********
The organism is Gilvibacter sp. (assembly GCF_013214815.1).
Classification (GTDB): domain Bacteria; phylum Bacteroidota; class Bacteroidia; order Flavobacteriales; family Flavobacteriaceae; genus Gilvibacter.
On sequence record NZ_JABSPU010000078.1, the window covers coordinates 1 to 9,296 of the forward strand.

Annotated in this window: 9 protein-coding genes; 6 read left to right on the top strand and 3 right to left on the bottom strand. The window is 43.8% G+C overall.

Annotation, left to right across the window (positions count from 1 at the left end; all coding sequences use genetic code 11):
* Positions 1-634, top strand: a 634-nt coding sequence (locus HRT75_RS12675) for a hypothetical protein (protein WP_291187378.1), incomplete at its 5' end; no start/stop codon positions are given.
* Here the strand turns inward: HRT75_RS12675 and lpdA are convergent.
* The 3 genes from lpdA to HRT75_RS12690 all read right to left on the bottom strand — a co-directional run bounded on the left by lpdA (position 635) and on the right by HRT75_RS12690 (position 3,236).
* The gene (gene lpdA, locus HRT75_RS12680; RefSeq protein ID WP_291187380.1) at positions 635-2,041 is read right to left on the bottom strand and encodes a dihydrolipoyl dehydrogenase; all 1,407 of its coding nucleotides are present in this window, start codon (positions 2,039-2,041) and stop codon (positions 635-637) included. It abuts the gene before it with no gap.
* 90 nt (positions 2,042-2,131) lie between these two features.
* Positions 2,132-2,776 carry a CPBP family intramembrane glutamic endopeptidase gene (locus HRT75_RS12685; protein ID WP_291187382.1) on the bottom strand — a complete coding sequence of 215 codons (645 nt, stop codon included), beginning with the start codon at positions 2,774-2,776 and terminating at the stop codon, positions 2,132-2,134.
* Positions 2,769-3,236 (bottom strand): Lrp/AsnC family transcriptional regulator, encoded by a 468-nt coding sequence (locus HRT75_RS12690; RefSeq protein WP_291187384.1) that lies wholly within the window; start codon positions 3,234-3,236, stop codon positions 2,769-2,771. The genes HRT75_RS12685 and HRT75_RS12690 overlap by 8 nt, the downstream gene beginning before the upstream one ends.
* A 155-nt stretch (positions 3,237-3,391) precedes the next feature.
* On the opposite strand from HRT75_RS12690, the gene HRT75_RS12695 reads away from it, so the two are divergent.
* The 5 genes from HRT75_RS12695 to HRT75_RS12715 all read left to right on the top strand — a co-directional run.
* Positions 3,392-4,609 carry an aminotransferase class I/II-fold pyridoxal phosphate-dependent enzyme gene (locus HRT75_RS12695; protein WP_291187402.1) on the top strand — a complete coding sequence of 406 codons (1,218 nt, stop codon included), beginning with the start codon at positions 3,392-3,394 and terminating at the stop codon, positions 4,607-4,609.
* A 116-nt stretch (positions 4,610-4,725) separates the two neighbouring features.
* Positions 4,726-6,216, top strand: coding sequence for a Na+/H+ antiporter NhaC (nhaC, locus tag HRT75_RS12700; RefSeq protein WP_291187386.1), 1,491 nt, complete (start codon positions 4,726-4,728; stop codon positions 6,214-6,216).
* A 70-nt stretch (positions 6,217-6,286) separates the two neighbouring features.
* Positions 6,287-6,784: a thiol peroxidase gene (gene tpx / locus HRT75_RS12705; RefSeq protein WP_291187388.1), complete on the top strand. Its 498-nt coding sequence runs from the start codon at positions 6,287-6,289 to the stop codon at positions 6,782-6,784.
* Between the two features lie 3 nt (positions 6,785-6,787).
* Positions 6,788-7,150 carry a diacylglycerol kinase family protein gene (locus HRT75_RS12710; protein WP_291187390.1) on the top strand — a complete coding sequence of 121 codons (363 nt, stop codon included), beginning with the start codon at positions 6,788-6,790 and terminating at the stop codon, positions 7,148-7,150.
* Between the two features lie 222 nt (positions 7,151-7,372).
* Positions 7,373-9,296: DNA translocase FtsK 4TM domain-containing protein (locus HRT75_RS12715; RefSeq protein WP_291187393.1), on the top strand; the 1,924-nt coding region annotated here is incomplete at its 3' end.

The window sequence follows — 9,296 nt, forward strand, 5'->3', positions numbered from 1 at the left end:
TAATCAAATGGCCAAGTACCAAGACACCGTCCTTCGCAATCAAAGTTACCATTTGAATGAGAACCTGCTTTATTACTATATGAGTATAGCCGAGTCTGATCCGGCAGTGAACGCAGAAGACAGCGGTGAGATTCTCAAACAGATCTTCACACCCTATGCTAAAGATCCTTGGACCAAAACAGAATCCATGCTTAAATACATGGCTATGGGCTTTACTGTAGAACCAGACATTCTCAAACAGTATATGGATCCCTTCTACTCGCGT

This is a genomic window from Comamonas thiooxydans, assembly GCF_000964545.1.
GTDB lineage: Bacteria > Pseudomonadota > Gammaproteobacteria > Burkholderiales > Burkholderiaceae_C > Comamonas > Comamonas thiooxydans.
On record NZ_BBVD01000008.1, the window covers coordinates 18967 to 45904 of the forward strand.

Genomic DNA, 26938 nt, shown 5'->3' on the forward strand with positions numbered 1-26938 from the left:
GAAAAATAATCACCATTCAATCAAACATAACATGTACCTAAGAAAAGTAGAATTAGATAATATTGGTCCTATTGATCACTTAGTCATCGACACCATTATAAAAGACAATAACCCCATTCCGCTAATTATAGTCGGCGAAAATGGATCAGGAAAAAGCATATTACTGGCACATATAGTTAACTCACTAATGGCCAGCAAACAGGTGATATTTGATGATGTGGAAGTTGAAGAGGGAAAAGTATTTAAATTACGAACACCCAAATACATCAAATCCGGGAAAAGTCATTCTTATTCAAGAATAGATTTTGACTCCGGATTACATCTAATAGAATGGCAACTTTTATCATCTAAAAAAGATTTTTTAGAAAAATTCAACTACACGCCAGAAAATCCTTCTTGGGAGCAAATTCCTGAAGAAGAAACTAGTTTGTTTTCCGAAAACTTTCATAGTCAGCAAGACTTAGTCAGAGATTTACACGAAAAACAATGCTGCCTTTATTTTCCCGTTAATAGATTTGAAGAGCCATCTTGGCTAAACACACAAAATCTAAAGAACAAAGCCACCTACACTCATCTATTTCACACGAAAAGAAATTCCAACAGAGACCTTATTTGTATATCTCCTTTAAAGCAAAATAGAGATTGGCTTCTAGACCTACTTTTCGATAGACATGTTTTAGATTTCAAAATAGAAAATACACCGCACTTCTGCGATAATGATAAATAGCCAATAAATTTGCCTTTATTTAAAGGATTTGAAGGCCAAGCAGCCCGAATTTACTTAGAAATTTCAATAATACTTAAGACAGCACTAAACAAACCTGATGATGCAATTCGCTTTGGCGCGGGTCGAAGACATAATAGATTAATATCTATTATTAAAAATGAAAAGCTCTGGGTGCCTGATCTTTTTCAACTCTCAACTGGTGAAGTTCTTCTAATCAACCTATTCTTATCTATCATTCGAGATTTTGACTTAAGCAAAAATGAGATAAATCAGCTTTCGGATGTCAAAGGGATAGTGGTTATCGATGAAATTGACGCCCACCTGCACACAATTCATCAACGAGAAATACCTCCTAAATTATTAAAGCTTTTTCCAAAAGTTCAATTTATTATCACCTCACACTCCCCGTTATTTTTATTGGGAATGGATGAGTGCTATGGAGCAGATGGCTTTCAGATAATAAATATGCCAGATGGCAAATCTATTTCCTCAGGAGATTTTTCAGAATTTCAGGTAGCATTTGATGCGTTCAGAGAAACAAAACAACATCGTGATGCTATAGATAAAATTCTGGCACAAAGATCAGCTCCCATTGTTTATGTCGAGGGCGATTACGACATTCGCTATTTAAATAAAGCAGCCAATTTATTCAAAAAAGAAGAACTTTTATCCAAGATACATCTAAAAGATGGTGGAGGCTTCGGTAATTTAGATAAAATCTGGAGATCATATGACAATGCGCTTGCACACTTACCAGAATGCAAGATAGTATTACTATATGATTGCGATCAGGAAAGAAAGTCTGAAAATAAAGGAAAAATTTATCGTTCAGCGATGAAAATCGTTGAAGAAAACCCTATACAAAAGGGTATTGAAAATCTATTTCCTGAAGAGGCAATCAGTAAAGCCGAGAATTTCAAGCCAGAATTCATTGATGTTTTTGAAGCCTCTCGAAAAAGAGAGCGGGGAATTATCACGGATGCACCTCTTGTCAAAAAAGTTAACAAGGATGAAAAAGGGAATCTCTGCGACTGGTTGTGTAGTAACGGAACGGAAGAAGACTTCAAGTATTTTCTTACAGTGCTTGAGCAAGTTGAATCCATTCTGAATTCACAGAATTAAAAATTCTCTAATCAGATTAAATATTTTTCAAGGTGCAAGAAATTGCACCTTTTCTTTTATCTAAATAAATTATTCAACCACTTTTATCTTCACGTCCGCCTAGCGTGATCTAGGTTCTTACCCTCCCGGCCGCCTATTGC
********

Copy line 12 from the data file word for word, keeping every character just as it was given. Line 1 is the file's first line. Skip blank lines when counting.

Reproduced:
* Positions 2,769-3,236 (bottom strand): Lrp/AsnC family transcriptional regulator, encoded by a 468-nt coding sequence (locus HRT75_RS12690; RefSeq protein WP_291187384.1) that lies wholly within the window; start codon positions 3,234-3,236, stop codon positions 2,769-2,771. The genes HRT75_RS12685 and HRT75_RS12690 overlap by 8 nt, the downstream gene beginning before the upstream one ends.